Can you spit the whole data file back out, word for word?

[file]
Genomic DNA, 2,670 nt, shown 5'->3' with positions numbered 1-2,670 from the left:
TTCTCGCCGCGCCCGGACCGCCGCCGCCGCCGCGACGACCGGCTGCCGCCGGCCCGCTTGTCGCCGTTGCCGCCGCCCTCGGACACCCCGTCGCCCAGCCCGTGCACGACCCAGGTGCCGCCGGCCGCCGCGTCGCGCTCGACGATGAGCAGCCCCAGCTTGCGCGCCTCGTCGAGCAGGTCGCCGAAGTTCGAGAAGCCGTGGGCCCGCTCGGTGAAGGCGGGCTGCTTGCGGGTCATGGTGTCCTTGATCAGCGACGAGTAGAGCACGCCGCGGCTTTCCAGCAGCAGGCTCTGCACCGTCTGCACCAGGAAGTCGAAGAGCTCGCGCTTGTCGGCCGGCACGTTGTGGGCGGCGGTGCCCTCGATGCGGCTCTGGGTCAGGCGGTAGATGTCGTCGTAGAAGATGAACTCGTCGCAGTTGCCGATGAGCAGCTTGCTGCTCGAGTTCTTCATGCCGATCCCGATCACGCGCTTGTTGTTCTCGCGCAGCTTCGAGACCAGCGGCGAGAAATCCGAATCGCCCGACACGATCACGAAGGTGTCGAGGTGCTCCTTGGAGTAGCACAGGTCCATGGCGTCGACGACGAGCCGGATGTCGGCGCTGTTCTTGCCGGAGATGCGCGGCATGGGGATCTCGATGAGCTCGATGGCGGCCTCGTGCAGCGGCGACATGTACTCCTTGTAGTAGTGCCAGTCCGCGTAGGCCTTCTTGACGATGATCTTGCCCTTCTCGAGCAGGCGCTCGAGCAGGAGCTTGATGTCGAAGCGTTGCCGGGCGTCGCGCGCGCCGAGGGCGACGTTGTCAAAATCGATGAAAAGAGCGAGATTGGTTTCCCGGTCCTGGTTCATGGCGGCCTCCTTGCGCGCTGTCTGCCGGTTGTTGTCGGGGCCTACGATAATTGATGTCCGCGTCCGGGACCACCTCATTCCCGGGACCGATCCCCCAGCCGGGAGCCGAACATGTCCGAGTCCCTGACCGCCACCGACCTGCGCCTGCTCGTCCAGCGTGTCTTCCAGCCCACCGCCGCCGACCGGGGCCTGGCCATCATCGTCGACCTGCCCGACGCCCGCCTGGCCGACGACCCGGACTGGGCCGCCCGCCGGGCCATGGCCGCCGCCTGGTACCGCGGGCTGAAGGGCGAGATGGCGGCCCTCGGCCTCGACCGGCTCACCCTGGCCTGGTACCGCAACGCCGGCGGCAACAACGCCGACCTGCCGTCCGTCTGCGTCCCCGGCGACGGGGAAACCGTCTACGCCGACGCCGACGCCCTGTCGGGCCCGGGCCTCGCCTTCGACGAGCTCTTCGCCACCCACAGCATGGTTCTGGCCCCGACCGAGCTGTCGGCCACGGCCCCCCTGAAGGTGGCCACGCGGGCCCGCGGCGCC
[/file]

Genomic DNA, 2,670 nt, shown 5'->3' with positions numbered 1-2,670 from the left:
TTCTCGCCGCGCCCGGACCGCCGCCGCCGCCGCGACGACCGGCTGCCGCCGGCCCGCTTGTCGCCGTTGCCGCCGCCCTCGGACACCCCGTCGCCCAGCCCGTGCACGACCCAGGTGCCGCCGGCCGCCGCGTCGCGCTCGACGATGAGCAGCCCCAGCTTGCGCGCCTCGTCGAGCAGGTCGCCGAAGTTCGAGAAGCCGTGGGCCCGCTCGGTGAAGGCGGGCTGCTTGCGGGTCATGGTGTCCTTGATCAGCGACGAGTAGAGCACGCCGCGGCTTTCCAGCAGCAGGCTCTGCACCGTCTGCACCAGGAAGTCGAAGAGCTCGCGCTTGTCGGCCGGCACGTTGTGGGCGGCGGTGCCCTCGATGCGGCTCTGGGTCAGGCGGTAGATGTCGTCGTAGAAGATGAACTCGTCGCAGTTGCCGATGAGCAGCTTGCTGCTCGAGTTCTTCATGCCGATCCCGATCACGCGCTTGTTGTTCTCGCGCAGCTTCGAGACCAGCGGCGAGAAATCCGAATCGCCCGACACGATCACGAAGGTGTCGAGGTGCTCCTTGGAGTAGCACAGGTCCATGGCGTCGACGACGAGCCGGATGTCGGCGCTGTTCTTGCCGGAGATGCGCGGCATGGGGATCTCGATGAGCTCGATGGCGGCCTCGTGCAGCGGCGACATGTACTCCTTGTAGTAGTGCCAGTCCGCGTAGGCCTTCTTGACGATGATCTTGCCCTTCTCGAGCAGGCGCTCGAGCAGGAGCTTGATGTCGAAGCGTTGCCGGGCGTCGCGCGCGCCGAGGGCGACGTTGTCAAAATCGATGAAAAGAGCGAGATTGGTTTCCCGGTCCTGGTTCATGGCGGCCTCCTTGCGCGCTGTCTGCCGGTTGTTGTCGGGGCCTACGATAATTGATGTCCGCGTCCGGGACCACCTCATTCCCGGGACCGATCCCCCAGCCGGGAGCCGAACATGTCCGAGTCCCTGACCGCCACCGACCTGCGCCTGCTCGTCCAGCGTGTCTTCCAGCCCACCGCCGCCGACCGGGGCCTGGCCATCATCGTCGACCTGCCCGACGCCCGCCTGGCCGACGACCCGGACTGGGCCGCCCGCCGGGCCATGGCCGCCGCCTGGTACCGCGGGCTGAAGGGCGAGATGGCGGCCCTCGGCCTCGACCGGCTCACCCTGGCCTGGTACCGCAACGCCGGCGGCAACAACGCCGACCTGCCGTCCGTCTGCGTCCCCGGCGACGGGGAAACCGTCTACGCCGACGCCGACGCCCTGTCGGGCCCGGGCCTCGCCTTCGACGAGCTCTTCGCCACCCACAGCATGGTTCTGGCCCCGACCGAGCTGTCGGCCACGGCCCCCCTGAAGGTGGCCACGCGGGCCCGCGGCGCC